The Future of Food

Hear from Daily Harvest’s Rachel Drori, Thrive Market’s Nick Green, and more.
By Lindsey Marlowe

Last Updated: October 7, 2020

Published: July 26, 2020


The world in which we’re currently living has never before seen consumer behavior change so quickly. We expect to continue to see these seismic changes over the next decade. At M13, we invest in companies that are building defensible businesses around emerging consumer behaviors in the essential areas of consumer’s daily lives: food, healthcare, entertainment, and financial services.

For our 2020 Summer Series “Future Perfect” conversations, we’ve brought together founding leaders who have shaped and are shaping current and future generations of great businesses. Together, we seek to further understand how today’s health and economic crises resulting are accelerating behaviors and white spaces for new necessities, innovations, and investments.

Below is our conversation on The Future of Food and how rapid industry progression has surfaced issues around sustainability, access, conscious consumerism, and more.

M13 Partner and NatureBox Co-founder Gautam Gupta moderated this conversation featuring innovation pioneers in the food industry:

  • Rachel Drori, Founder and CEO of M13 portfolio company Daily Harvest, a subscription-based delivery platform of farm-fresh and organic fruits and vegetables made into delicious nourishing smoothies, soups, lattes, ice cream, and more. 
  • Nick Green, Co-founder and CEO of M13 portfolio company Thrive Market, an online membership-based market with more than half a million members who support healthier eating habits and seek to build a better world in the process.
  • Seth Goldman, Co-founder of Eat The Change and PLNT Burger. Eat The Change is a platform built to inform and empower consumers to make dietary choices consistent with their concerns around climate change. PLNT Burger is a fast-casual restaurant dedicated to crafting and redefining some of America’s favorite foods without sacrificing flavor or using animal products.

Is there a ceiling to plant-based or organic food? What's next?

Over the last decade, there has been an increased focus on adopting plant-based eating habits and organic farming practices, both for the health of the consumer and the planet.

As more people learn the benefits of healthy and organic consumption, these trends will reach critical mass. But there is still a huge opportunity in the market: organic represents 1% of our farmland and 4% of food sales in the U.S. but at least 20% of people buy organic as part of their routine.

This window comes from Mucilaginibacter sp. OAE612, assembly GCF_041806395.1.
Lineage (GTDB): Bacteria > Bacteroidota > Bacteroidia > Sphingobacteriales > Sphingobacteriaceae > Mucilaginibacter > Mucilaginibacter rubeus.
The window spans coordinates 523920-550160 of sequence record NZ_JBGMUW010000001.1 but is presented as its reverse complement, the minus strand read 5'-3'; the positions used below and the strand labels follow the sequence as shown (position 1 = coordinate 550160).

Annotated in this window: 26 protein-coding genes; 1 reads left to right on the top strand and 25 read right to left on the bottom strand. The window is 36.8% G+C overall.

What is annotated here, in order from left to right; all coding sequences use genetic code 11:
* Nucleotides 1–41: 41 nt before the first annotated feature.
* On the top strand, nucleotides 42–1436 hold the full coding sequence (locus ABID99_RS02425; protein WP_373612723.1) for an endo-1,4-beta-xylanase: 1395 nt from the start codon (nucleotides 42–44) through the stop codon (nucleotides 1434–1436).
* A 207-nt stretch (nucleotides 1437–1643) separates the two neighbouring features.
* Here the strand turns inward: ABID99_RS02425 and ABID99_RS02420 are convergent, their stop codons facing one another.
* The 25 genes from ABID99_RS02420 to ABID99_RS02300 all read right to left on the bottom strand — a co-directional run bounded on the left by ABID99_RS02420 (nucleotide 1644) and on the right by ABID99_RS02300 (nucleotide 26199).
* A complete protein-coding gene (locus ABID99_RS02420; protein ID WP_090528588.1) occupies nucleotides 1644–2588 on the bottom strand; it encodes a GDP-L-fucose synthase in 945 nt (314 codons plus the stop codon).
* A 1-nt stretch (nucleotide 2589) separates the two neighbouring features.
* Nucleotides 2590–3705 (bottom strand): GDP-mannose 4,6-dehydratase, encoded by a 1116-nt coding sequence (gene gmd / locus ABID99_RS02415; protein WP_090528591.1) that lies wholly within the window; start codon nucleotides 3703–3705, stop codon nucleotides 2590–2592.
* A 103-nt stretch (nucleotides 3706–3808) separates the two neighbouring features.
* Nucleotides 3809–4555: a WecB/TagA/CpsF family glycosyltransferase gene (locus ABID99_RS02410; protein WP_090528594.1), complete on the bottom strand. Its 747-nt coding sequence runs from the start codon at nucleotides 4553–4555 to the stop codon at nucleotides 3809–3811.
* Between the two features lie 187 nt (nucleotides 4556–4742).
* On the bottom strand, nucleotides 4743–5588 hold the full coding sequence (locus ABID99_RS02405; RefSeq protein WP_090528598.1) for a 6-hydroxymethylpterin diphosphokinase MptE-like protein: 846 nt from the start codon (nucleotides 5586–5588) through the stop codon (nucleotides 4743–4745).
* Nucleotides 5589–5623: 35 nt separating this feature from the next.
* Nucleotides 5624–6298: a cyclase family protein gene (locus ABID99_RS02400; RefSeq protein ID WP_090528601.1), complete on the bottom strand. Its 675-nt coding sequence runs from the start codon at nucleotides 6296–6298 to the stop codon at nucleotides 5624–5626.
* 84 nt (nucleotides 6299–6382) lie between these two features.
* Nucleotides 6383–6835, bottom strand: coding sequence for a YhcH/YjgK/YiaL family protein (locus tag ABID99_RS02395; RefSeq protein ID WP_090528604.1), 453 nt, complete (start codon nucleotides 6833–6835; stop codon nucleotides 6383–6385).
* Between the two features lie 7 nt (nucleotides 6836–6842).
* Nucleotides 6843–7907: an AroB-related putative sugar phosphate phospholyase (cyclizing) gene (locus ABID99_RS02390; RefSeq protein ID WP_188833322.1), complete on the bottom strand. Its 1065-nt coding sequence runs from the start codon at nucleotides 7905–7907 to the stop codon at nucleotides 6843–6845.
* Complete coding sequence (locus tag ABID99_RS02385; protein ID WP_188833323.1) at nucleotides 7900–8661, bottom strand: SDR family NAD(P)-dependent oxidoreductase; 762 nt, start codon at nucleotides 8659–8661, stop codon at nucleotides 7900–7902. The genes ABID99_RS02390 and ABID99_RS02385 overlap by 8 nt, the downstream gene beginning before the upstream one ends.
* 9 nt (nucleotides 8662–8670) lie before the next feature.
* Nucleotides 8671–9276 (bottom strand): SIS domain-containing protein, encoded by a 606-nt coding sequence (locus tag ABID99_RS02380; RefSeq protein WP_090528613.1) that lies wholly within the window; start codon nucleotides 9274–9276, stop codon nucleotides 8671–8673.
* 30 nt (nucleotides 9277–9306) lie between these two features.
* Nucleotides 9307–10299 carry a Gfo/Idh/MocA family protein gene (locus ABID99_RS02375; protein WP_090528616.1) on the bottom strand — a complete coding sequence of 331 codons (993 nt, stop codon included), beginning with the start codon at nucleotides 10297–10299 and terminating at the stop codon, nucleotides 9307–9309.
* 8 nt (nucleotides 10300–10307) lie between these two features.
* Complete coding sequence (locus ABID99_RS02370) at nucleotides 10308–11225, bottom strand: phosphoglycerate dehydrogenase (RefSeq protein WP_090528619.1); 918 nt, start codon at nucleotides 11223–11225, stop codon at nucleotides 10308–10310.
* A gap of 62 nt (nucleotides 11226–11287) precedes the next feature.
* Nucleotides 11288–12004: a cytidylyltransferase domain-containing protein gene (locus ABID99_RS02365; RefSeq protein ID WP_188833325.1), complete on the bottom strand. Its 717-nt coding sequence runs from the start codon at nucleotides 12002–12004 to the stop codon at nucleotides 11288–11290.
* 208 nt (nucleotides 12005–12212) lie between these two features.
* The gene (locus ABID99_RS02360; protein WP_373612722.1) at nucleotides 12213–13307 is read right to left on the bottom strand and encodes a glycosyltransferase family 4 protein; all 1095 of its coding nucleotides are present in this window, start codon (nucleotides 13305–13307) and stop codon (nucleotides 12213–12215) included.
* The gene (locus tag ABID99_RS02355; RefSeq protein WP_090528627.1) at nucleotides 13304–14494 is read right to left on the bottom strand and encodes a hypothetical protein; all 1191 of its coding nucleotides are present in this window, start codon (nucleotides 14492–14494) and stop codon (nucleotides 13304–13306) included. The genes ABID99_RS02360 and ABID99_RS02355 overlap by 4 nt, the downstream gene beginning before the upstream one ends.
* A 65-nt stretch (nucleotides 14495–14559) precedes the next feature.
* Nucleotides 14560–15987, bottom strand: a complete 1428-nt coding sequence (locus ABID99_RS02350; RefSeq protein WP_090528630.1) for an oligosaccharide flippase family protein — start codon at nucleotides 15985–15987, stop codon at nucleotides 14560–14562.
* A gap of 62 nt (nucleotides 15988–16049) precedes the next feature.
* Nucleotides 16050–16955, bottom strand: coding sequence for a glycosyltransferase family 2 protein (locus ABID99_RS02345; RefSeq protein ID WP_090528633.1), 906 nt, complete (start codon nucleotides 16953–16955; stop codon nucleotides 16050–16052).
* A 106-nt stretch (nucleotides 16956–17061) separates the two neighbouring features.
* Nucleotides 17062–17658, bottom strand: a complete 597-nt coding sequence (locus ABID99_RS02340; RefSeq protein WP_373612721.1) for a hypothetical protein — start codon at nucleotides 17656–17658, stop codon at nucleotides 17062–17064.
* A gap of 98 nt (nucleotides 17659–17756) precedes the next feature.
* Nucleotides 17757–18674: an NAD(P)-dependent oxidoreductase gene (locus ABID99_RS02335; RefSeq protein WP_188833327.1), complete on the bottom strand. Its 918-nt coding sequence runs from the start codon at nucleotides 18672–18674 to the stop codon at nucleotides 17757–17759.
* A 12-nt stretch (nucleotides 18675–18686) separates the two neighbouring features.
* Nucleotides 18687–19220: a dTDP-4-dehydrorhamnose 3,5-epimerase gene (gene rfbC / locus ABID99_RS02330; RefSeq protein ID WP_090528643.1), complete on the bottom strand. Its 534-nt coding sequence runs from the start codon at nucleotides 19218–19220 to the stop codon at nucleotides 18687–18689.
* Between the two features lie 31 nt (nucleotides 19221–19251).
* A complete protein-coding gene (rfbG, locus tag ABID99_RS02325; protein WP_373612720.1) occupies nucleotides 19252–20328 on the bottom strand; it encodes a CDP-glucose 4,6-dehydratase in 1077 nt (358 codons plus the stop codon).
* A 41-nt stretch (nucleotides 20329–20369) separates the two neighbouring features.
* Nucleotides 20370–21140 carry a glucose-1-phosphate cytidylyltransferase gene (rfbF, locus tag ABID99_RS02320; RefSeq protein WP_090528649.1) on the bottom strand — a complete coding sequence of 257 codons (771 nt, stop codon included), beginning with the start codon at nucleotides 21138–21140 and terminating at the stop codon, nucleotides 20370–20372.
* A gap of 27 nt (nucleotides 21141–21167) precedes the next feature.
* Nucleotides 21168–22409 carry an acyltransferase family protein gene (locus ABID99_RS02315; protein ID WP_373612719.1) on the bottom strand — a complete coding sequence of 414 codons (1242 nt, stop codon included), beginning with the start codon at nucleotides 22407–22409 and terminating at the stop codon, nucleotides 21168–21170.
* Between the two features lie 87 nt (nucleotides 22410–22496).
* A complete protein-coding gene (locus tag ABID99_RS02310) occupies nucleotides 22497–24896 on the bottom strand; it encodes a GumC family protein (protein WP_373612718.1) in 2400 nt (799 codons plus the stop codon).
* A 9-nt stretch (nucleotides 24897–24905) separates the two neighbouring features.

The way to meet demand and make organic food more accessible is to increase that demand; invest in transitional organics, unprocessed food, and regenerative farming. There’s still a lot of work to do, and innovators, brands, and retailers will need to increase focus on making it more accessible and affordable.

How has COVID-19 impacted the food industry?

Now that school, work, home, and life have blended, consumers need solutions that fit a new lifestyle. Brands with technology and delivery infrastructure are going to win. COVID-19 has created an environment that’s ripe for online food and grocery delivery companies. 

As with any recession, consumers will focus most on convenience, value, and affordability. But COVID has been a moment where people are gaining perspective about what’s really important, resulting in an acceleration of conscious consumerism. 

Restaurants are suffering from a broken business model. Regardless of how business is performing or whether they are even able to operate, most restaurants exist on a fixed rent model. Dynamic rent models, where owners pay a percentage based on sales, will soon be required in order for restaurants to successfully operate. 

COVID has been this moment where people are taking stock, getting perspective, thinking about what's really important. We're going to see an acceleration of conscious consumerism. We need that when we're facing existential planetary issues.

Nick Green

Given the environment ahead, how should we think about access to food?

Besides affordability, physical access to healthy options is one of the biggest challenges. Over half of American families are not within driving distance of a health food retailer. Healthy, affordable options that can be delivered to one’s door is a must for bridging this gap.

Accessibility is another issue; if someone must be placed on a diet to manage their health issues, knowing how to find products that actually fit their needs can be challenging. Technology has the ability to solve this problem. Brands that are building platforms purposefully built for healthy living have an incredible ability to provide the education and ease of access specialized diets require.

Having the food there and having it at an affordable price isn't enough. We also need education, inspiration, and ways to connect with the community from the community.

Seth Goldman

How will the world of tech interface with food?

Transparency is key. GMO labeling laws in the US don’t apply to products made using synthetic biology. Overall, there is a general lack of public information about synthetic processes, what supply chains look like, especially as they scale. This makes it difficult for customers to make informed choices and leaves a lot of questions about environmental and economic sustainability. 

Yet there are brands that are applying technology in a transparent authentic way. Beyond Meat’s products are non-GMO certified and made with simple, clear ingredients. 

There’s a role for technology when it can be done in a way that is safe for the consumer and better for the environment.

Studies point to the fact that the closer foods are to their natural state, the healthier they are for us, and the better we can metabolize them. It's really important that we use technology for that transparency.

Rachel Drori